Exhibition in New York exposes one of the world’s most contaminated rivers

Artist Vibha Galhotra's ABSUR-CITY-PITY-DITY explores the impact of toxic pollution in India’s Yamuna River.

Indian artist Vibha Galhotra’s visual artwork is a response to the impact of climate change in New Delhi. The capital city of India ranks highest in the world for air pollution and Galhotra’s most recent exhibition, ABSUR-CITY-PITY-DITY focuses on the Yamuna river, which is used as a sewage dump for 58 per cent of the city’s waste.

ABSUR-CITY-PITY-DITY is Galhotra’s second solo exhibition at the Jack Shainman Gallery in New York. The exhibition creates a conversation around the contaminated sacred river through candid and poignant individual works. The artworks and the messages they convey are personal for the artist who uses pollution, dirt and sewage as material in the collection.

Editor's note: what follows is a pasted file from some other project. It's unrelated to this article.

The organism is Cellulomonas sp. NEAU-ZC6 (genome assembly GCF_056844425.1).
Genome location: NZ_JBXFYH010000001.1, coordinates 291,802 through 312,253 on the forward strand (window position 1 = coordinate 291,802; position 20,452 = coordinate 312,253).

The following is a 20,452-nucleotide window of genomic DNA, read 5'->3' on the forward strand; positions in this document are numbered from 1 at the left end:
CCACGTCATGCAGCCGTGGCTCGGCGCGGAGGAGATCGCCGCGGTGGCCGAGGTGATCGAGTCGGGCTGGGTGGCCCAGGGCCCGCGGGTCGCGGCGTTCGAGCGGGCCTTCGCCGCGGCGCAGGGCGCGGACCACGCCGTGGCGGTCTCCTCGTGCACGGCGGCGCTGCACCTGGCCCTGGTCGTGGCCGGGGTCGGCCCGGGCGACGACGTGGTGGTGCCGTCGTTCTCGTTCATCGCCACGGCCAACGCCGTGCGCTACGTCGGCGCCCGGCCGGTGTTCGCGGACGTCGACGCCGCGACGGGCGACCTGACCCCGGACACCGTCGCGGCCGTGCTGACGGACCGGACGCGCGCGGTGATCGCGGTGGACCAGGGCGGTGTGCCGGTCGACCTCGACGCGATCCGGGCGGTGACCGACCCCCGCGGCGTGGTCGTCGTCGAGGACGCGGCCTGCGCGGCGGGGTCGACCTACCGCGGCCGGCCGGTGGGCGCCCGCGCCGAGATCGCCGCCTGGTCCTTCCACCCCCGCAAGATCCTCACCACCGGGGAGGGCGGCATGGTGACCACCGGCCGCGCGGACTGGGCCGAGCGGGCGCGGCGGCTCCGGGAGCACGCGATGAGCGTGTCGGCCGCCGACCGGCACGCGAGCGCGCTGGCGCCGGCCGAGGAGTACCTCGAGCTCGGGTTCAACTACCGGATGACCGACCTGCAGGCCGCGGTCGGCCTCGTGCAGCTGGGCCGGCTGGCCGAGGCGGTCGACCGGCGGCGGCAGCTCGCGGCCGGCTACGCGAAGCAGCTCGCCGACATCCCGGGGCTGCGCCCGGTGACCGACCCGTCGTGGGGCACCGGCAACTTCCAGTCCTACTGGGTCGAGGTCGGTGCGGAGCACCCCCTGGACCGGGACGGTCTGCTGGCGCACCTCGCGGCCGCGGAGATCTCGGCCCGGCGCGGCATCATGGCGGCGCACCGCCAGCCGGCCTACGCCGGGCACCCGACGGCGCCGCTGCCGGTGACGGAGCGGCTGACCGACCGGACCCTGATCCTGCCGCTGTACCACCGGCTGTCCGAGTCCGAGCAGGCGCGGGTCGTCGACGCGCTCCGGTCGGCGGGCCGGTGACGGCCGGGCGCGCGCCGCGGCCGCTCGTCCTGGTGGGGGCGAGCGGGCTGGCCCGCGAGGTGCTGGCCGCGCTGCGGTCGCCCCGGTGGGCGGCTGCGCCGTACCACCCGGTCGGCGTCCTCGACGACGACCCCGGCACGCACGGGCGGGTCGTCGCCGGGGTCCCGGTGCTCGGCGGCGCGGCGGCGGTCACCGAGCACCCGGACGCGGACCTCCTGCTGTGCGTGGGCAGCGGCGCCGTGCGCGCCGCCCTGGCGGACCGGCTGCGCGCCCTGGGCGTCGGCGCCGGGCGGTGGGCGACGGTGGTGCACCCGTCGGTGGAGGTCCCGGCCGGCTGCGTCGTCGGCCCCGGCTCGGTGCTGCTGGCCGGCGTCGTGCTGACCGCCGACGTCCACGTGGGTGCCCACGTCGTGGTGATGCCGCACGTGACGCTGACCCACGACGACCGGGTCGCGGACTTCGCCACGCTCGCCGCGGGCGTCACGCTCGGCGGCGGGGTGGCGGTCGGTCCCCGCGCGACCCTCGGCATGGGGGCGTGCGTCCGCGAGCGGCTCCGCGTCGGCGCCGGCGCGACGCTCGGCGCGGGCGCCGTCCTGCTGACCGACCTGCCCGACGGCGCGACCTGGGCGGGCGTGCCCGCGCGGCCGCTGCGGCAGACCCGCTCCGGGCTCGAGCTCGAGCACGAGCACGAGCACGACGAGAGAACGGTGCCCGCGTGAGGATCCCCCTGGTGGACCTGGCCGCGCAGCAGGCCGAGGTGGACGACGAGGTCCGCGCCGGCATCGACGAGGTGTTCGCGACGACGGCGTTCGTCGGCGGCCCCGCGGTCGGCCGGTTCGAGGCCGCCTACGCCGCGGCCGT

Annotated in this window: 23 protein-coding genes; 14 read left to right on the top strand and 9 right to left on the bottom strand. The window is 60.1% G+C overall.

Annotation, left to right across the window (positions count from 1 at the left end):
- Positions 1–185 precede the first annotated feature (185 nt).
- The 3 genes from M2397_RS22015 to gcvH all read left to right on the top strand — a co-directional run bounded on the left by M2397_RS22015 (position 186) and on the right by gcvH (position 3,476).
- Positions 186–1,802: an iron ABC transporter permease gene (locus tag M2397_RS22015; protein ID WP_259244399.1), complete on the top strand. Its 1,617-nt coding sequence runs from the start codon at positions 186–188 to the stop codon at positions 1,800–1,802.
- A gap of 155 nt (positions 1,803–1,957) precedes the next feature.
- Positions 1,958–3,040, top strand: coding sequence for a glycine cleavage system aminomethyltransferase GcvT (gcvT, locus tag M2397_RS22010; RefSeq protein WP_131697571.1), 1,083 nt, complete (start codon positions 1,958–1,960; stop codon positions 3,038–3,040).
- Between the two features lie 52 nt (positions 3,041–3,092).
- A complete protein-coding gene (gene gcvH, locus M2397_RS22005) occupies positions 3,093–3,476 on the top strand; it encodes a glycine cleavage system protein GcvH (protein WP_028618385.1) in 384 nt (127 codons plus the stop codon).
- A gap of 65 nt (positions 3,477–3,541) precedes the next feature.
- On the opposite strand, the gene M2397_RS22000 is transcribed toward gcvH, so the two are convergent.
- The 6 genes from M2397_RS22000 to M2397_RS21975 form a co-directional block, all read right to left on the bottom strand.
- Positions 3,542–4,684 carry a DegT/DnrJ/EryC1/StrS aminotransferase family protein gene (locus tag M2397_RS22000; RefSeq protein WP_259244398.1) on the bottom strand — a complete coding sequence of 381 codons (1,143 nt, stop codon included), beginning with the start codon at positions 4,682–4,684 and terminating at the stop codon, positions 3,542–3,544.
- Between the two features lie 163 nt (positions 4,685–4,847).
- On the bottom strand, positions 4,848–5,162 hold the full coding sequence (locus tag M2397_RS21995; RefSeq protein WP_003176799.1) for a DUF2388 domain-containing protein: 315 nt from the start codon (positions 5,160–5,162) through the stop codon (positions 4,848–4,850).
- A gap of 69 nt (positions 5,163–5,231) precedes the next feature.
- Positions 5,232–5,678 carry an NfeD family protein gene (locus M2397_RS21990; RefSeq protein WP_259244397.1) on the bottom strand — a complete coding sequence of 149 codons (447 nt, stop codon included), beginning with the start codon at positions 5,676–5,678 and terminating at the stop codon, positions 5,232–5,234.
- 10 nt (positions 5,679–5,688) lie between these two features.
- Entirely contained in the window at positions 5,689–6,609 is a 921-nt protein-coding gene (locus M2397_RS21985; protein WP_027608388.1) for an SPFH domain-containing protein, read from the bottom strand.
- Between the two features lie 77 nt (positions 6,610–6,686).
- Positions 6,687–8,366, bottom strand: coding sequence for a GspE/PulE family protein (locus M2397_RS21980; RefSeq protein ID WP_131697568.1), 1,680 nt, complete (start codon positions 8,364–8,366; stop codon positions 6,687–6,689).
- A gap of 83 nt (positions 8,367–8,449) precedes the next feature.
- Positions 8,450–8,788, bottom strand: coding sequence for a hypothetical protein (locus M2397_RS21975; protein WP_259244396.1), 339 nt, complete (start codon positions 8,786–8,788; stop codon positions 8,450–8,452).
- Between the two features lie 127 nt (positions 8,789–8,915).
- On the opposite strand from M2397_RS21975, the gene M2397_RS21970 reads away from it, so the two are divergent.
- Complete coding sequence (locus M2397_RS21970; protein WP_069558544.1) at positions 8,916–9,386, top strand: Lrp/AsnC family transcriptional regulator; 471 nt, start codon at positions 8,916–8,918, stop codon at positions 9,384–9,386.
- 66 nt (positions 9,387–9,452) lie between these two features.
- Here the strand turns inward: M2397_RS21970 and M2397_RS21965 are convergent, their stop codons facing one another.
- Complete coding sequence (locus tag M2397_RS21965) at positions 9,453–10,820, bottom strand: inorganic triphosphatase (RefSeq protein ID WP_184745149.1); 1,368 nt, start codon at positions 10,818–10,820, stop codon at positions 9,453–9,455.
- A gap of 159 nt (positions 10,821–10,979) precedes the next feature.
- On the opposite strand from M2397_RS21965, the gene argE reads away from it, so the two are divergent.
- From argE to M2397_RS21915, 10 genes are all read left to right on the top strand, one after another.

“Sediment” is a series Galhotra created using blackened river sediment to paint abstract artworks on canvas.

In “365 Days”, bottles of polluted water, which Galhotra collected from the Yamuna River over the course of a year, are accompanied by the individual stories of locals and their daily interactions and relationships with the river. The piece exposes the effects of urbanisation and cultural denial on the natural environment.
“Flow” is a piece made from ghungroos (Indian bell-like jewellery), fabric and polyurethane to create the impression of sewage creeping through the corner of the gallery.
Another piece made using ghungroos is “Majnu Ka Tila” – a tapestry that depicts a muddy city sprawl emerging from the shores of the Yamuna.